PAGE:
A single dose of Zostavax is recommended for adults aged ≥60 years who have not previously received Zostavax. A dose is particularly recommended for adults who are 70–79 years of age.

In people aged 60–69 years, the incidence of both herpes zoster and post-herpetic neuralgia is high, and Zostavax is efficacious.1 However, the exact duration of vaccine efficacy is not known. Protection after a single vaccine dose wanes over time.2,3 The need for revaccination is not yet determined.

People aged 70–79 years are expected to benefit the most from routine vaccination with Zostavax. Although Zostavax efficacy against herpes zoster is lower in this age group than in people aged 50–69 years, people ≥70 years of age have a higher risk of both herpes zoster and post-herpetic neuralgia.1,4,5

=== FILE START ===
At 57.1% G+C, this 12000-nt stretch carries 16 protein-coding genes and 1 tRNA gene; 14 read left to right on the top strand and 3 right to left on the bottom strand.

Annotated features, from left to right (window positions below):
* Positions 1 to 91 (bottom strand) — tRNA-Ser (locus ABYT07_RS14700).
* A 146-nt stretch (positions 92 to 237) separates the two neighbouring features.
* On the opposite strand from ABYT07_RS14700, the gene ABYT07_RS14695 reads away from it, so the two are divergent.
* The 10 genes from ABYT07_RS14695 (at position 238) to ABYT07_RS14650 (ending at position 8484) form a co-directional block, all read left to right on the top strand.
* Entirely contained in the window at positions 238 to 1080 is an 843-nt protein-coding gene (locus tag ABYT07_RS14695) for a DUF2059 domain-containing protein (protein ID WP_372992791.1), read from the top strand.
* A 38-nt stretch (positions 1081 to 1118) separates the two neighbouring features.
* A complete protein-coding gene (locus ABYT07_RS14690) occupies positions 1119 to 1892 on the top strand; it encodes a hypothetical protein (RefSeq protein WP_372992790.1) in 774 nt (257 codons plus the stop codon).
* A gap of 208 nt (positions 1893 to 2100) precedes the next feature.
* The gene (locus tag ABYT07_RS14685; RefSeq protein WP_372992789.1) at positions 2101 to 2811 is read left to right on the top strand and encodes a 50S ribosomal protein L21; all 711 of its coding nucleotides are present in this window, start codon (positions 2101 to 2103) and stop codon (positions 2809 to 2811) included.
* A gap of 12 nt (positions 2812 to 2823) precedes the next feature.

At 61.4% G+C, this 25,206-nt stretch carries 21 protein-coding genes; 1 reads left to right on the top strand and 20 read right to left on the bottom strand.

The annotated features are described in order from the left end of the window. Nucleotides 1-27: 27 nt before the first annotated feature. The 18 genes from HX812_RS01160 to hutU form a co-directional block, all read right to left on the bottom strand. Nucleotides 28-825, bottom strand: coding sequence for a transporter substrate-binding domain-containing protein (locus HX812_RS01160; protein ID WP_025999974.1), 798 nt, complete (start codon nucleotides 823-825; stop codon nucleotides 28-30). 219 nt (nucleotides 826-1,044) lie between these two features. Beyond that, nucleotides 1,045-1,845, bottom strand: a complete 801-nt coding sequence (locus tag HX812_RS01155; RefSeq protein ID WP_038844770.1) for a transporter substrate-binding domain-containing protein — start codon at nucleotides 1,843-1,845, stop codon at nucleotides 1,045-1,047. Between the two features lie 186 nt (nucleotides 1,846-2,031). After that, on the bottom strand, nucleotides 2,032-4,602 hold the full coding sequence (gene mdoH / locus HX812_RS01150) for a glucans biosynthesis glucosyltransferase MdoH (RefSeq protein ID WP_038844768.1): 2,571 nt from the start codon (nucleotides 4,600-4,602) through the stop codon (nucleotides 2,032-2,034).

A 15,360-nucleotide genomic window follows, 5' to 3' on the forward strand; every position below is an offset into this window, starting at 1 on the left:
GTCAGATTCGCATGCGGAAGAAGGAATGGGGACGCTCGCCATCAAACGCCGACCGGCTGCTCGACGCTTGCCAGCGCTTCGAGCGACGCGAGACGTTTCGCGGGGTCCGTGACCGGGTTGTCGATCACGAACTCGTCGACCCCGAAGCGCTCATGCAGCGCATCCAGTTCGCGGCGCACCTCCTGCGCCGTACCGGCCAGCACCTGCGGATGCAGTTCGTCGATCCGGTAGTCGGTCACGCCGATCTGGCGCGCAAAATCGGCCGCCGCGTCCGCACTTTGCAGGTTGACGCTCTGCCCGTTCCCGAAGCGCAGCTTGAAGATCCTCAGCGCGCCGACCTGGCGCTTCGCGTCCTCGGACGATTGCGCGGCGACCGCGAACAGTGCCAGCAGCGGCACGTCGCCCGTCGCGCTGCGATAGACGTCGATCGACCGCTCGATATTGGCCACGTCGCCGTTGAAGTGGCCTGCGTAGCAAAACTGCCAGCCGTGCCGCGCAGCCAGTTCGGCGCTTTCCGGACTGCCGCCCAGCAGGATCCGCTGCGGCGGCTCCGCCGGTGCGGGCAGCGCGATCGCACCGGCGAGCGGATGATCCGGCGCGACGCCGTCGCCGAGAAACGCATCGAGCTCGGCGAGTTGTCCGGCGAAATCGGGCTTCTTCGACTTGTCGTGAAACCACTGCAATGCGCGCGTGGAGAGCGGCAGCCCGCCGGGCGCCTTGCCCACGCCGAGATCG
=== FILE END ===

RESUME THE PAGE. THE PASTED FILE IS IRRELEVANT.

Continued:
In people aged ≥80 years, Zostavax is less efficacious. People of this age may still receive some clinical benefit from being vaccinated.6

Please refer to the ATAGI clinical statement on the clinical use of Zoster vaccine in Australia.

See Vaccine information and Epidemiology.

Page history

Last updated: 
4 May 2022
Last reviewed: 
4 May 2022